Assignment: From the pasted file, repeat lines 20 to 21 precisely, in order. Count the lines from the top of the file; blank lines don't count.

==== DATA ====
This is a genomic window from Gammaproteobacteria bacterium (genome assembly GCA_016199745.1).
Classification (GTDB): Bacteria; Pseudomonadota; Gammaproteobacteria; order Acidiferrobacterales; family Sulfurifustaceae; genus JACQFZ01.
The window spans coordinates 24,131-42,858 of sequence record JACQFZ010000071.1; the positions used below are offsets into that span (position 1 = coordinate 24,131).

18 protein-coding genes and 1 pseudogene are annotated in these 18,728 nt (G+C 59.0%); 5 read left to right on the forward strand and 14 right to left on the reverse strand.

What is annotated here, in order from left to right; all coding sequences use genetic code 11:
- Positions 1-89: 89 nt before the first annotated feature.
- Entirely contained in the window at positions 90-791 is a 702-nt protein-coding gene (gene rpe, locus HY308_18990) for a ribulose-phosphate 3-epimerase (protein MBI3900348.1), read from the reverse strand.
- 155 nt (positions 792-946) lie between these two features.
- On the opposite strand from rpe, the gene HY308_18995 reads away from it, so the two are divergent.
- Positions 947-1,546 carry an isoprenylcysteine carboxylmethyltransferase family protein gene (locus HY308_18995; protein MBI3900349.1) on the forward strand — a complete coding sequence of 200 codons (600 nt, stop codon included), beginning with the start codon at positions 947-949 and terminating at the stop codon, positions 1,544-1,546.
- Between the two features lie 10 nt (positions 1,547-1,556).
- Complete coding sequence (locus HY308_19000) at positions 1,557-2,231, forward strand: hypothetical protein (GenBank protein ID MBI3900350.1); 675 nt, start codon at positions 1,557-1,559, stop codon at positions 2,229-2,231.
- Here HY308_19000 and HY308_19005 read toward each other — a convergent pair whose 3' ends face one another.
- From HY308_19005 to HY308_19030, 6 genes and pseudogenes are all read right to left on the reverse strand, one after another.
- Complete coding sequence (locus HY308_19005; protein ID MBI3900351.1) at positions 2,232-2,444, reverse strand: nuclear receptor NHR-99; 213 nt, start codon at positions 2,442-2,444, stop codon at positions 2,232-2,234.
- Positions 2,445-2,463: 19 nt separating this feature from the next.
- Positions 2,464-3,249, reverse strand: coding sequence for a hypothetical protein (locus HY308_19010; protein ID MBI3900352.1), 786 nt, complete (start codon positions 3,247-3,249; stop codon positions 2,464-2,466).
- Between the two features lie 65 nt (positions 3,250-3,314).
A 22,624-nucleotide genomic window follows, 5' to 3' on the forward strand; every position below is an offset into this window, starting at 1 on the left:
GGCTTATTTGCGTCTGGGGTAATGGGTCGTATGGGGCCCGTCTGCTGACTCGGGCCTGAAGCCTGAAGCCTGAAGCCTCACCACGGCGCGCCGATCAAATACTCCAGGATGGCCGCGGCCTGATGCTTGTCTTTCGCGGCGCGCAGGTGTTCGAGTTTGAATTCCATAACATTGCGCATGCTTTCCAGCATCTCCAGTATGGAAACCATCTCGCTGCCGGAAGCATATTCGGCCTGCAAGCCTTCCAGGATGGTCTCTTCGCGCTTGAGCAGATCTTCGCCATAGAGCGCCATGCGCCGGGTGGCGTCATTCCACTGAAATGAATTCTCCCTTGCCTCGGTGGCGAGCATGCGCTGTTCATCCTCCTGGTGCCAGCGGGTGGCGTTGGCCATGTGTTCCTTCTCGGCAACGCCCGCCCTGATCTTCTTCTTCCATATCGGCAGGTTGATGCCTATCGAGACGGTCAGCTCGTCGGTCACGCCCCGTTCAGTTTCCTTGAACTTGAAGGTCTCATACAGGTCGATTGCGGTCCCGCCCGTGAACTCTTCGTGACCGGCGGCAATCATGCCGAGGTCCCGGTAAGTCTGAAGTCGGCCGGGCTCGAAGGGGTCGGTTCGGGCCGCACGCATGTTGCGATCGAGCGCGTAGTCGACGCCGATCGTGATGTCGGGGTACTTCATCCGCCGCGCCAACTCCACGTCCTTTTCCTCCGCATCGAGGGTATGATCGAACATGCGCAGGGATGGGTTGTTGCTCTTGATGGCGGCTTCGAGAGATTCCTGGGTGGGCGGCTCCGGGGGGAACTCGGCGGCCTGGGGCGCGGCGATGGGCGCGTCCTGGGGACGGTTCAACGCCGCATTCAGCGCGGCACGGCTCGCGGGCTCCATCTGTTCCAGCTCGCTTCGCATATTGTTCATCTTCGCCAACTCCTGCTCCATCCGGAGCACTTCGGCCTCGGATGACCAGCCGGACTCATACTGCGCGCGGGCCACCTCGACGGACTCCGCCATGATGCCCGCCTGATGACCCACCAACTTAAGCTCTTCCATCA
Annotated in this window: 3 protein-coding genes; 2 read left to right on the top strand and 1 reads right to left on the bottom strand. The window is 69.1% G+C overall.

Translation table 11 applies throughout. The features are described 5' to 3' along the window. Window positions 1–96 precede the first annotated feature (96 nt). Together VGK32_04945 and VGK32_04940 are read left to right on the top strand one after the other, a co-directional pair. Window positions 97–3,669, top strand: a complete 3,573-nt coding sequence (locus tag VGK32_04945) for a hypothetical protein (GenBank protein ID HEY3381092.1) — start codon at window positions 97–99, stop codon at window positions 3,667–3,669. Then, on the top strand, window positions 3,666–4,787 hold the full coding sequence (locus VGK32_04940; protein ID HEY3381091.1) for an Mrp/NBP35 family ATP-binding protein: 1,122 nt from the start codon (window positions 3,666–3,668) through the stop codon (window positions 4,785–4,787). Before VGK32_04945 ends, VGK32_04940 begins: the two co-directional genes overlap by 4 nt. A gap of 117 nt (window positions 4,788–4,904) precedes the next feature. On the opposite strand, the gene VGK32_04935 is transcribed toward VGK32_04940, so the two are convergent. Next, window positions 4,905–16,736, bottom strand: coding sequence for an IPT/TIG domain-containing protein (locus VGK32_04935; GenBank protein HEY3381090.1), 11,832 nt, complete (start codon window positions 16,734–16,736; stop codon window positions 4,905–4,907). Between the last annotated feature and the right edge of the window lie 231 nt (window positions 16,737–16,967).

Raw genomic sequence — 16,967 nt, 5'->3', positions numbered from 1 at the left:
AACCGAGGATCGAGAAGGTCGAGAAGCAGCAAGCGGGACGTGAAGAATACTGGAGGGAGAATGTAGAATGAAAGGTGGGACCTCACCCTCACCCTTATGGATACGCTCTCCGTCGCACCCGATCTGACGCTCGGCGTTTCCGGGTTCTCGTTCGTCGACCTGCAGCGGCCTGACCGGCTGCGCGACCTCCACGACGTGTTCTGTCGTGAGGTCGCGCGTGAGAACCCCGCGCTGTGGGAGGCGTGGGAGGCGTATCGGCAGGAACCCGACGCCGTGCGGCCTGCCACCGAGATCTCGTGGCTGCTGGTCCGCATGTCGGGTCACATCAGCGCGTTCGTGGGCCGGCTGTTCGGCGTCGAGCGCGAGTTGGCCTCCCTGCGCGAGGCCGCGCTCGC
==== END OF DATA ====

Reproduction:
GGCTTATTTGCGTCTGGGGTAATGGGTCGTATGGGGCCCGTCTGCTGACTCGGGCCTGAAGCCTGAAGCCTGAAGCCTCACCACGGCGCGCCGATCAAATACTCCAGGATGGCCGCGGCCTGATGCTTGTCTTTCGCGGCGCGCAGGTGTTCGAGTTTGAATTCCATAACATTGCGCATGCTTTCCAGCATCTCCAGTATGGAAACCATCTCGCTGCCGGAAGCATATTCGGCCTGCAAGCCTTCCAGGATGGTCTCTTCGCGCTTGAGCAGATCTTCGCCATAGAGCGCCATGCGCCGGGTGGCGTCATTCCACTGAAATGAATTCTCCCTTGCCTCGGTGGCGAGCATGCGCTGTTCATCCTCCTGGTGCCAGCGGGTGGCGTTGGCCATGTGTTCCTTCTCGGCAACGCCCGCCCTGATCTTCTTCTTCCATATCGGCAGGTTGATGCCTATCGAGACGGTCAGCTCGTCGGTCACGCCCCGTTCAGTTTCCTTGAACTTGAAGGTCTCATACAGGTCGATTGCGGTCCCGCCCGTGAACTCTTCGTGACCGGCGGCAATCATGCCGAGGTCCCGGTAAGTCTGAAGTCGGCCGGGCTCGAAGGGGTCGGTTCGGGCCGCACGCATGTTGCGATCGAGCGCGTAGTCGACGCCGATCGTGATGTCGGGGTACTTCATCCGCCGCGCCAACTCCACGTCCTTTTCCTCCGCATCGAGGGTATGATCGAACATGCGCAGGGATGGGTTGTTGCTCTTGATGGCGGCTTCGAGAGATTCCTGGGTGGGCGGCTCCGGGGGGAACTCGGCGGCCTGGGGCGCGGCGATGGGCGCGTCCTGGGGACGGTTCAACGCCGCATTCAGCGCGGCACGGCTCGCGGGCTCCATCTGTTCCAGCTCGCTTCGCATATTGTTCATCTTCGCCAACTCCTGCTCCATCCGGAGCACTTCGGCCTCGGATGACCAGCCGGACTCATACTGCGCGCGGGCCACCTCGACGGACTCCGCCATGATGCCCGCCTGATGACCCACCAACTTAAGCTCTTCCATCA
Annotated in this window: 3 protein-coding genes; 2 read left to right on the top strand and 1 reads right to left on the bottom strand. The window is 69.1% G+C overall.